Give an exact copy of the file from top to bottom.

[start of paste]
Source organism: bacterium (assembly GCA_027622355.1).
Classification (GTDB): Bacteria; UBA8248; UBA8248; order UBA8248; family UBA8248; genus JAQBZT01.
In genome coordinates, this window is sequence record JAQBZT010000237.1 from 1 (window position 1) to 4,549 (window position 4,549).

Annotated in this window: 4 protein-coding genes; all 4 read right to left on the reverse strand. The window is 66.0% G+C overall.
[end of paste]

Source organism: bacterium (assembly GCA_027622355.1).
Classification (GTDB): Bacteria; UBA8248; UBA8248; order UBA8248; family UBA8248; genus JAQBZT01.
In genome coordinates, this window is sequence record JAQBZT010000237.1 from 1 (window position 1) to 4,549 (window position 4,549).

Annotated in this window: 4 protein-coding genes; all 4 read right to left on the reverse strand. The window is 66.0% G+C overall.